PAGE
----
25th January 2009 - "The Wedding at Cana"

Diane Whittaker
Genesis 14:17-20
Revelation 19:6-10
John 2:1-11

It was just an ordinary Jewish wedding. Jesus and his friends had been invited - probably because his mother was going. Jesus had only just met up with his disciples, so they may well have added extra strain on the resources. The wine ran out.  The wine always runs out sooner or later in my experience! But to run out at a Jewish wedding before the end of the celebrations was shocking – the bridegroom would have at the very least gained a reputation for being lacking in hospitality if the guests realized what had happened – a shameful thing.

Somehow Mary became aware of this – maybe she had been helping at the wedding with the other women – maybe she was close to the family, we don’t know.
Mary told Jesus. I wonder what she expected Jesus to do….the exchange from her side is so typical of a mother – report a problem and then expect a dutiful son to do something about it!  Did she expect Jesus and his friends to go out and buy some more wine? - This is what we might expect if we were at a party and had a problem like this.  Did she expect Jesus to solve the problem with a miracle?  We just don’t know what her concept of the Messiah was like – all we do know is that, if the stories told in Luke and Matthew are to be believed, she knew that Jesus was the Messiah.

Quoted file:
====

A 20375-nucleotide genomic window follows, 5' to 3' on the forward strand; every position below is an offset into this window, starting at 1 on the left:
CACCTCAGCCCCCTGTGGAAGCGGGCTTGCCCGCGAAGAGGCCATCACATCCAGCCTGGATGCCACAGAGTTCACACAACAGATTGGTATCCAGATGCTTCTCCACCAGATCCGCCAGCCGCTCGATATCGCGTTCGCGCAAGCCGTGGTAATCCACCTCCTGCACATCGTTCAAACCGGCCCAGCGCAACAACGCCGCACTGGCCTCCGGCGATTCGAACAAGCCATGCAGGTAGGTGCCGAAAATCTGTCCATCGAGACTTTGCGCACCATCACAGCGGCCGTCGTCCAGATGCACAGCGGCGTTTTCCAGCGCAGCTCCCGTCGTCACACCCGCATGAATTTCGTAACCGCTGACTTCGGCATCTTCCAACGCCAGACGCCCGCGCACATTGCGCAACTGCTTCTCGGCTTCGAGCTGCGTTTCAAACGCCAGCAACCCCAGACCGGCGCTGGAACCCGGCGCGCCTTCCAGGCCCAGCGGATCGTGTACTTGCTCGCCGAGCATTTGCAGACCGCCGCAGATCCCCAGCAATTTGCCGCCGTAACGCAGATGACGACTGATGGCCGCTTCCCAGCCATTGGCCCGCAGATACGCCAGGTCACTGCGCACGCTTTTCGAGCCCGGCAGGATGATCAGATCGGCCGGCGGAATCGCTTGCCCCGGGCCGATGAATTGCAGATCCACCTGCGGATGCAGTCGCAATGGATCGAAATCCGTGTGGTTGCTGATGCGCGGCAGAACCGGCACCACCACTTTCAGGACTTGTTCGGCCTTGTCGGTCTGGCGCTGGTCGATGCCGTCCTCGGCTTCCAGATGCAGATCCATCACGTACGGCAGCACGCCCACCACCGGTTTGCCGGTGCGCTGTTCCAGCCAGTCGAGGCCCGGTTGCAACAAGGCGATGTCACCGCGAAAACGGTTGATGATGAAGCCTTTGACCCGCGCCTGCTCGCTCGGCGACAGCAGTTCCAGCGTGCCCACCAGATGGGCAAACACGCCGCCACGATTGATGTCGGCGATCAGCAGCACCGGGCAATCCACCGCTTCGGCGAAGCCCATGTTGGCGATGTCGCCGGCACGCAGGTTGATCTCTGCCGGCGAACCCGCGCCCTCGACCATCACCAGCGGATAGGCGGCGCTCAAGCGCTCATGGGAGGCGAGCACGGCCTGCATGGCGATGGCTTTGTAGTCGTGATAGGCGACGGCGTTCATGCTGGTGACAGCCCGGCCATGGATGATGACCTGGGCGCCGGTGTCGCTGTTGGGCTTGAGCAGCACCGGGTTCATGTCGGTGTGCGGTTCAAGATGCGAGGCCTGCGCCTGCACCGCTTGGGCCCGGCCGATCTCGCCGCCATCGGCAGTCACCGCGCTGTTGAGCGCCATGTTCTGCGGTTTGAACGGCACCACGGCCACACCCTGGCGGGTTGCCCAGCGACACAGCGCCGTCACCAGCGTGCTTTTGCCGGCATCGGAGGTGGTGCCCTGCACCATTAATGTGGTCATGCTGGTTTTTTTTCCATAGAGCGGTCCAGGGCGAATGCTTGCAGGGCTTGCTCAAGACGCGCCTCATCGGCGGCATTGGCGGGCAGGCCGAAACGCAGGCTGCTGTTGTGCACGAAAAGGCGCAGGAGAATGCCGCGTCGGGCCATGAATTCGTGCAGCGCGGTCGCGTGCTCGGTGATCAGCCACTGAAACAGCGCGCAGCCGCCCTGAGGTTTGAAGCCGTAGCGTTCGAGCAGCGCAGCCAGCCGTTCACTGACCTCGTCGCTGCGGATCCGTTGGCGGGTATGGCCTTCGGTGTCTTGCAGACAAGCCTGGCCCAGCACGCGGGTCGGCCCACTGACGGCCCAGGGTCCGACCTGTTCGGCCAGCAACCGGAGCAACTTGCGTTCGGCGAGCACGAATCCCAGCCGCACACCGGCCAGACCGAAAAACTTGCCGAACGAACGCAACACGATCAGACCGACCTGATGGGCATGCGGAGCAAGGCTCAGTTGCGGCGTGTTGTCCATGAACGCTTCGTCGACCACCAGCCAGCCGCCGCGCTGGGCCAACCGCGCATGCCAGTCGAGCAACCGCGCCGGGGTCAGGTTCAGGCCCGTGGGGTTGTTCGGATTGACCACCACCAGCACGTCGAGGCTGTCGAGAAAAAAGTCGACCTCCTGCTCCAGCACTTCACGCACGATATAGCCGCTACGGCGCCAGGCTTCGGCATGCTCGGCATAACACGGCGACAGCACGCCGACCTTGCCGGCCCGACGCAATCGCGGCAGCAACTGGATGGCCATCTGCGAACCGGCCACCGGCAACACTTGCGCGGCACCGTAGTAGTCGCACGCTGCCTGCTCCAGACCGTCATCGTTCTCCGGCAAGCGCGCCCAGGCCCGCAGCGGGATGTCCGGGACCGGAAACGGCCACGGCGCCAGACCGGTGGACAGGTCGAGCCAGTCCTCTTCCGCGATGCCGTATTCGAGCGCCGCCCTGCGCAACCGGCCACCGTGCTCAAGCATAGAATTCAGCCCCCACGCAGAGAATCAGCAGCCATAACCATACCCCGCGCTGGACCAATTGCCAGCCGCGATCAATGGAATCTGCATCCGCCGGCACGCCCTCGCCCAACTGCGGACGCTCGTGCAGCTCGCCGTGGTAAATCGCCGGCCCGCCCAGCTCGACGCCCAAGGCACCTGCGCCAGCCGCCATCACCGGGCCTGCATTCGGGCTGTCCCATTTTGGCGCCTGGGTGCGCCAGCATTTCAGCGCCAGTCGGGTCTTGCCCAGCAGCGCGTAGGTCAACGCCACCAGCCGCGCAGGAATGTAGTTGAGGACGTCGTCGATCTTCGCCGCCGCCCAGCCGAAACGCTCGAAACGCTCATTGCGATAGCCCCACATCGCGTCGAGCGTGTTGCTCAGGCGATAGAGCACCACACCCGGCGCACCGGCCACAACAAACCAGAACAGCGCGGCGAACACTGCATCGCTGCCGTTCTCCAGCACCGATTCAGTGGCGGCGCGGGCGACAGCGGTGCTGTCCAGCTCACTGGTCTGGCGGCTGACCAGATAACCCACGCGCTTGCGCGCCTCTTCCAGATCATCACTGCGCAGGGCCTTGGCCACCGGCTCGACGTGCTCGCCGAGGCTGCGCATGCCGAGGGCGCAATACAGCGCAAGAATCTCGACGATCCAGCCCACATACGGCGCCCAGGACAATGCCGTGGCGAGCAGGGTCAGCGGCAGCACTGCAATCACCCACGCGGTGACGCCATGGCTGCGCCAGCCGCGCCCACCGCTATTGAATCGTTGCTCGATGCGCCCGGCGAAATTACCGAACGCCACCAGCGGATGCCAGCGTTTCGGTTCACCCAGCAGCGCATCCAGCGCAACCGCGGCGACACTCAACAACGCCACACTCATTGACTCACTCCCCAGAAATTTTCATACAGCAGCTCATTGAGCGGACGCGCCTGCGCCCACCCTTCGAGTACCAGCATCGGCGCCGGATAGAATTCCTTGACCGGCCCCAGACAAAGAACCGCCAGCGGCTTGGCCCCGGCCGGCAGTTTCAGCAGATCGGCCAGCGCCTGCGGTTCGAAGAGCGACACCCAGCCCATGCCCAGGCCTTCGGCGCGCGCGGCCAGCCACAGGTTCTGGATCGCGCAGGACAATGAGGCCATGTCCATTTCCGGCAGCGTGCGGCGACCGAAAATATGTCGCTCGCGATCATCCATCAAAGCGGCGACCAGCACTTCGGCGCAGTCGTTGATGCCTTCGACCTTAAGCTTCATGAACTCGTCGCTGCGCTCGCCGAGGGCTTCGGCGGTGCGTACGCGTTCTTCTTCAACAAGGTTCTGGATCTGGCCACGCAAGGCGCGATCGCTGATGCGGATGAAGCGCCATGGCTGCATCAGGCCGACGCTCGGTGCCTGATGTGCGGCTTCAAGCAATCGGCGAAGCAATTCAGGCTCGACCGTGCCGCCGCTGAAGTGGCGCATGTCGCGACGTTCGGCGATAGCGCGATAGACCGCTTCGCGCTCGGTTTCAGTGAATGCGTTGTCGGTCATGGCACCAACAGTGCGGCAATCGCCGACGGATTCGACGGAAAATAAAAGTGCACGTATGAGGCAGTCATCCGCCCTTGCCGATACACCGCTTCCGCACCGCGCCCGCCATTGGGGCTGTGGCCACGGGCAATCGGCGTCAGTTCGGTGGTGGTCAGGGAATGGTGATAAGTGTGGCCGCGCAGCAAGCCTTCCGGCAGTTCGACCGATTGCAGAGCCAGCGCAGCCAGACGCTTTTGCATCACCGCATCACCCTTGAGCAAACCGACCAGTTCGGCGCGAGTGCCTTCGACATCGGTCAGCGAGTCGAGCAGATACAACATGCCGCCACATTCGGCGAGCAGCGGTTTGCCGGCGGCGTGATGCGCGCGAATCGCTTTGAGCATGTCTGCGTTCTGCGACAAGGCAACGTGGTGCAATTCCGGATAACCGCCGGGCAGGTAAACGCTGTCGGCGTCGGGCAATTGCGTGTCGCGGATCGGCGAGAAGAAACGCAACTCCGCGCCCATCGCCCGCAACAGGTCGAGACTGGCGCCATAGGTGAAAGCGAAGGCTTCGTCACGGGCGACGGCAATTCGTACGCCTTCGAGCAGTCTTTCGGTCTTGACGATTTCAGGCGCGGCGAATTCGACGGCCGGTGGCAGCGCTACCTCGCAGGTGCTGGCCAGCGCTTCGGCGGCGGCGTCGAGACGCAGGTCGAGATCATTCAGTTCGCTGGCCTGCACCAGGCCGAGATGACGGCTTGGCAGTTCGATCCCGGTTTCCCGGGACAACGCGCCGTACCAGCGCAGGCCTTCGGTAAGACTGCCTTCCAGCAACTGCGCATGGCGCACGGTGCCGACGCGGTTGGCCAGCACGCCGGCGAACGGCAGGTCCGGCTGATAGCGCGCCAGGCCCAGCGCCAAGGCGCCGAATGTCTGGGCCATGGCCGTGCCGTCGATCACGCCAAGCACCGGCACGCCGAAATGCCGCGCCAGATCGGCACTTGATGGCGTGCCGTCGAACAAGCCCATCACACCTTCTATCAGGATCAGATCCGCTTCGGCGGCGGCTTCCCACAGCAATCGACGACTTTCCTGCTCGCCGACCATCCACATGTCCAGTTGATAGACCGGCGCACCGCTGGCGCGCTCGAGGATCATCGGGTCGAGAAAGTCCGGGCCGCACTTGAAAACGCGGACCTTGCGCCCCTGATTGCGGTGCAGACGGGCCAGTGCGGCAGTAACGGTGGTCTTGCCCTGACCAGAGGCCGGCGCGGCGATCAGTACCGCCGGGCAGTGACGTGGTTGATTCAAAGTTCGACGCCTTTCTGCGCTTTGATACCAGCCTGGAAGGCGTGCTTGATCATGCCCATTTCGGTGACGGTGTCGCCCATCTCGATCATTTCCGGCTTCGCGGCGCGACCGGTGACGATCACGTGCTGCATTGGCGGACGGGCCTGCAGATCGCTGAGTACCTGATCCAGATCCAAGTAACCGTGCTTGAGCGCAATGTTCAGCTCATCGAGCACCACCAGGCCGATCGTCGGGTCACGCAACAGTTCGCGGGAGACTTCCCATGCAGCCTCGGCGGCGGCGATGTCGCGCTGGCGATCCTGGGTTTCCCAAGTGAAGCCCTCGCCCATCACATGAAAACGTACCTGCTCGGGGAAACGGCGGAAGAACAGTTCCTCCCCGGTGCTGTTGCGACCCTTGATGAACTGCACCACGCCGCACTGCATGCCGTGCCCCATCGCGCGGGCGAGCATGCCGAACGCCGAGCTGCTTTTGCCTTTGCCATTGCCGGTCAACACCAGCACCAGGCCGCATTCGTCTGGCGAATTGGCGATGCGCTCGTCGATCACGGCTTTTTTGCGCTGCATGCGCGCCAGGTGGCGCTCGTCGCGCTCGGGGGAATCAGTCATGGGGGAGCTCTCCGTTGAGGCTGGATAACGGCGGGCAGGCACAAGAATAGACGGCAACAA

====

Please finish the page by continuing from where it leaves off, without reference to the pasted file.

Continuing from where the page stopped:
More questions….Why did Jesus sound so rude when he was told the problem?

"Woman, what concern is that to you and me? My hour is not yet come"…

It’s a bit of a jarring response - It does not seem like the Jesus we would expect - to refuse to do something for his mother - to refuse to retrieve the situation at a wedding feast if it was in his power to do something. Commentators have tried all sorts of explanations, including that maybe ‘woman’ is a poor translation of the original Aramaic word...  Of course, he could have been joking - it was the bridegroom's responsibility to ensure that the wine kept flowing and it was not his wedding – it’s not my hour! I sometimes think that we fall into the trap of believing that Jesus was above cracking a joke, but he was/is human like us in every way – and I certainly believe that God has a sense of humour!

With John's gospel, however, it is easy to find deeper meanings, as he layers his stories with images that elude either backwards to prophesy in the OT or forwards to Jesus’ crucifixion and resurrection. Each story of a miracle in John’s gospel is intended to point towards the revelation of Jesus as the Messiah – they were signs or clues pointing the way to solving the puzzle of Jesus’ identity – which was finally revealed on the cross and the resurrection three days later.

So "my hour has not yet come" could refer to Jesus protesting that he is not yet ready to reveal himself as Messiah – John always records Jesus as referring to his death and resurrection and thus the completed revelation of him as the Messiah as 'his hour'. So Jesus could have been protesting that it was too soon to reveal that he was the Messiah - which presumably meant that he had a better idea for solving the wine crisis than sending the servants down to the local wine merchant.